I worked in Vietnam as a nurse on the international Save the Children Fund team (UK, Norway, NZ) 11 Dec 1974 to 5 April 1975 when evacuated. Worked in child health clinics on Quang Tri province border, and briefly in Da Nang as NVA advanced southwards.
My experiences in the last months of the Vietnam war are outlined in the attached 10 pages below. Life was high risk for our clients but there were positive moments. I was one of the last foreigners doing medical work in Quang Tri on the north/south border. On our last day there, I gave each of our Vietnamese staff a tiki or kiwi from the NZ Medical Team. They wore these religiously, clutching them tightly 'for luck' as we investigated the latest bridge bombing, as NVA began their push south. We routinely crossed several bridges with raised platforms over missing sections, bombed regularly. That was impossible this time (10 March 1975).
When our clients flooded into Hue, we focused on refugee camps there, until relocating to Da Nang further south for 2 weeks or so. Despite the panic of Vietnamese civilians as the NVA moved south, there appeared to be little military confrontation around Da Nang.
In early 1975, I visited Dr Margaret Neave and NZ Medical Team in Qhi Nhon, and teed up with her there again on a return visit in 1991 where she regularly still worked in child health clinics. We kept in touch in Wellington early 1990s when I worked as NGO Liaison officer for ODA, MFAT. My Vietnam trip in 1991 wasn't 'official' but my position helped me set up some desperately needed NGO aid support for Quang Tri.
I later worked in reception centres for Vietnamese 'boat people' in England and Scotland in 1980. One in Leeds was for unaccompanied teens who were regularly attacked by skinheads when English staff weren't there. Police were slow to respond to pleas for help, if at all. The teens dared not fight back as they were afraid of being sent out of UK, so they wound up in casualty depts. The attacks stopped when I moved in (staying weekends) fortunately, as despair and suicidal ideation was setting in for some.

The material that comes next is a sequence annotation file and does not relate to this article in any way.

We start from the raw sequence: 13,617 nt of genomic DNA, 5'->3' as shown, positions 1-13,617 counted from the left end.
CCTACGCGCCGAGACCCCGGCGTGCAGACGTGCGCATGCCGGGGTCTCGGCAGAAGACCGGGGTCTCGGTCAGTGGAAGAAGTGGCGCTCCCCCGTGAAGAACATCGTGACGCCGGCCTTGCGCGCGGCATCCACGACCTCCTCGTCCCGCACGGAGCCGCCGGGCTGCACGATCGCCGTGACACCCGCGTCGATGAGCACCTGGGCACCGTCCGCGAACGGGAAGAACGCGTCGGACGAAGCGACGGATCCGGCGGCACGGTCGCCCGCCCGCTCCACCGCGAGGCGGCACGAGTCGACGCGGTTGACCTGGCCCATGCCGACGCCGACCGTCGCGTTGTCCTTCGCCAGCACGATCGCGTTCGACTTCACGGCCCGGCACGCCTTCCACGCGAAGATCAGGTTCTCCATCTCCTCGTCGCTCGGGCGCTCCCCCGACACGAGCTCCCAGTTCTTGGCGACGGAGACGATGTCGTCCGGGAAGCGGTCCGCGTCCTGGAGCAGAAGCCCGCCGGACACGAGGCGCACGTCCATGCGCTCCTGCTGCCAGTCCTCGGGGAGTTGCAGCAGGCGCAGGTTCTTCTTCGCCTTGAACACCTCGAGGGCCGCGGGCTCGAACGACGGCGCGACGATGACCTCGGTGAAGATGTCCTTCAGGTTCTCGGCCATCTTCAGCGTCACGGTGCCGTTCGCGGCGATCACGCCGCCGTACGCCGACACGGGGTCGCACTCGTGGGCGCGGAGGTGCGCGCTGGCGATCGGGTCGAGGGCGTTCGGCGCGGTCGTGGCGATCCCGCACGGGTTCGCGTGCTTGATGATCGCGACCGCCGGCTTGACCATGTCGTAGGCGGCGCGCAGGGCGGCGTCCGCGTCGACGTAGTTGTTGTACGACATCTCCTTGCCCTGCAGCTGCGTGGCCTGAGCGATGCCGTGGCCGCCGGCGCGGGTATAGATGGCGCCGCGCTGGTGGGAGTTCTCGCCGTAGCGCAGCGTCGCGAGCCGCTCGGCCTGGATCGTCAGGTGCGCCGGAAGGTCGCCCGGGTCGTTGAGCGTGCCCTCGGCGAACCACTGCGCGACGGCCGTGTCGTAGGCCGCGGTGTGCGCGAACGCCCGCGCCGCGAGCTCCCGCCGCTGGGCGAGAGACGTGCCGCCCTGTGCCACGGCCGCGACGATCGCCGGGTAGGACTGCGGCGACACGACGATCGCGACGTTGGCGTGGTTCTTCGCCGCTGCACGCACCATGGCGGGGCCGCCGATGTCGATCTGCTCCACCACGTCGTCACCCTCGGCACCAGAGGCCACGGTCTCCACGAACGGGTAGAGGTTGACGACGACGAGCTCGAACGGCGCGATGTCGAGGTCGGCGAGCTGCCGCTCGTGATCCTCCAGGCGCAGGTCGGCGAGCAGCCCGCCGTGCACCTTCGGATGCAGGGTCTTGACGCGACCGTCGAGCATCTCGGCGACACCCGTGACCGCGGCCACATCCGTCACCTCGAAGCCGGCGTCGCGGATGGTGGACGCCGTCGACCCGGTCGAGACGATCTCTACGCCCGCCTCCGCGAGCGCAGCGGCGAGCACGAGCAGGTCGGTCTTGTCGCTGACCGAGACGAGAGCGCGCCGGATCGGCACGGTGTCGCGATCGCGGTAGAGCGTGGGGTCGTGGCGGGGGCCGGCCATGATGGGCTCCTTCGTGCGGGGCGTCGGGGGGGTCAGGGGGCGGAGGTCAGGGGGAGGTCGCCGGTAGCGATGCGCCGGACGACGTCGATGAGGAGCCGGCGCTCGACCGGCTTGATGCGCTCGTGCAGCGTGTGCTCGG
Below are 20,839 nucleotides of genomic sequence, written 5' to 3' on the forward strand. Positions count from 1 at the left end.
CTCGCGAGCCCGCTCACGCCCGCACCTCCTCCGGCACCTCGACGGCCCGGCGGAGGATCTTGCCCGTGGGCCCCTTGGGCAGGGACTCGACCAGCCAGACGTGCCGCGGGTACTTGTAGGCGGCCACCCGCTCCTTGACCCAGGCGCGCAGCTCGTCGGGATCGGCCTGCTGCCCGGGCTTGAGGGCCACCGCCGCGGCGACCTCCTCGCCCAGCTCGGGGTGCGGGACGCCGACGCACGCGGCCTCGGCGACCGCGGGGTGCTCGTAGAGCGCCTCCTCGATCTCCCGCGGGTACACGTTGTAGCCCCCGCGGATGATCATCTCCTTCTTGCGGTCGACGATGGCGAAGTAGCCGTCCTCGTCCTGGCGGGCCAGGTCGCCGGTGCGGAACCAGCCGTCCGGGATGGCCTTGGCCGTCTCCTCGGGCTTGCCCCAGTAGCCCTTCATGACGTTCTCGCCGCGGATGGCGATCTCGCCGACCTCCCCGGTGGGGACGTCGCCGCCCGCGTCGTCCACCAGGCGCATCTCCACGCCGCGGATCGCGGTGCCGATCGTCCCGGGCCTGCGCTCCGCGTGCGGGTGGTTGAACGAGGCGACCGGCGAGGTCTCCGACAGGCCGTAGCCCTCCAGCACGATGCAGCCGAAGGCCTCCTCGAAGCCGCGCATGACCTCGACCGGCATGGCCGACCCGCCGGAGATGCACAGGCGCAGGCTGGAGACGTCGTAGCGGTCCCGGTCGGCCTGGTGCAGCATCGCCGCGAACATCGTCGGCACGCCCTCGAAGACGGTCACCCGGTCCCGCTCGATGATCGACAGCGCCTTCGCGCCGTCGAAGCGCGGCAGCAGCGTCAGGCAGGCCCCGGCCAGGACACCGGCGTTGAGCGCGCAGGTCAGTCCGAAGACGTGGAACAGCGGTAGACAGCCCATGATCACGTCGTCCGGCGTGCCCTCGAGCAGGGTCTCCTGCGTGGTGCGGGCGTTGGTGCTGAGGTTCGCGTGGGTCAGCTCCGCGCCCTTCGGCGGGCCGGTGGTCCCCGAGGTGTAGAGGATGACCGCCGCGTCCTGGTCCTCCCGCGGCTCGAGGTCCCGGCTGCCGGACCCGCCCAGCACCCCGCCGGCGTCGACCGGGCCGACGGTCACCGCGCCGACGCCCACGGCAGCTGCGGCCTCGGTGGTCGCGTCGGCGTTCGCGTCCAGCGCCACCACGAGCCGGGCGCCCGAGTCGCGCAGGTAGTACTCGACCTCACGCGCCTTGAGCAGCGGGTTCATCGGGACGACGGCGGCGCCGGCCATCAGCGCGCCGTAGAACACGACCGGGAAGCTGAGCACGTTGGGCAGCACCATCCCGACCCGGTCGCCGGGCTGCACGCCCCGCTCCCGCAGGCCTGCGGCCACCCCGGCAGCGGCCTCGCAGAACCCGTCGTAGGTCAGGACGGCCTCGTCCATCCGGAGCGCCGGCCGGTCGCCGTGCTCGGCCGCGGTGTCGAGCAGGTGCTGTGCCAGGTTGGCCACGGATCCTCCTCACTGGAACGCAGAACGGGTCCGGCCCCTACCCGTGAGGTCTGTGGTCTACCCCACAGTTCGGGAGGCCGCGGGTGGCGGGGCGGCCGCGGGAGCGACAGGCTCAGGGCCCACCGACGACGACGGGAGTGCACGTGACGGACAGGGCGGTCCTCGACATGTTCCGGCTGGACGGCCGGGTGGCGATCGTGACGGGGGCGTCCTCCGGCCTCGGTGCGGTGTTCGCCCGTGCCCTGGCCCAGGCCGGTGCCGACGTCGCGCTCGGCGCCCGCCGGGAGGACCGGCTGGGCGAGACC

Nursing Cambodians stemmed from the same source, as intense 'secret' US bombing fuelled Khmer Rouge recruitment, paving the way for their brutal takeover in 1975, the ensuing destruction of Khmer society and refugee crisis. Another NZ nurse, Barbara Heasley, and I volunteered to work with SCF in Cambodia, but political pressure forced most western NGOs to deny aid to the Vietnamese supported Khmer govt. Instead we were sent in late 1979 to a camp for Khmers in Thailand, in which Khmer Rouge still had considerable sway. We each ran a clinic and feeding centres, training local staff.
In 2009 while Dame Cartwright was in Cambodia for the Khmer Rouge trials, and about the time Rob Hamill's documentary on his brother's capture went public, I did a PG Diploma in Secondary Teaching and found NZ students were intensely interested in this, so I wrote a handbook for teachers:'Cambodia - Faces of Violence: Hegemony and Holocaust' published by AHTA (Auckland History Teachers Assn). It includes 'recent' kiwi involvement - legal, victim, peacekeeping, and medical, including photos of Sa Kaeo refugee camp.
Barbara and I visited Cambodia in 2010 to support good work NZ VSA volunteers did on education and child protection. NZ Cambodia Trust continues this work.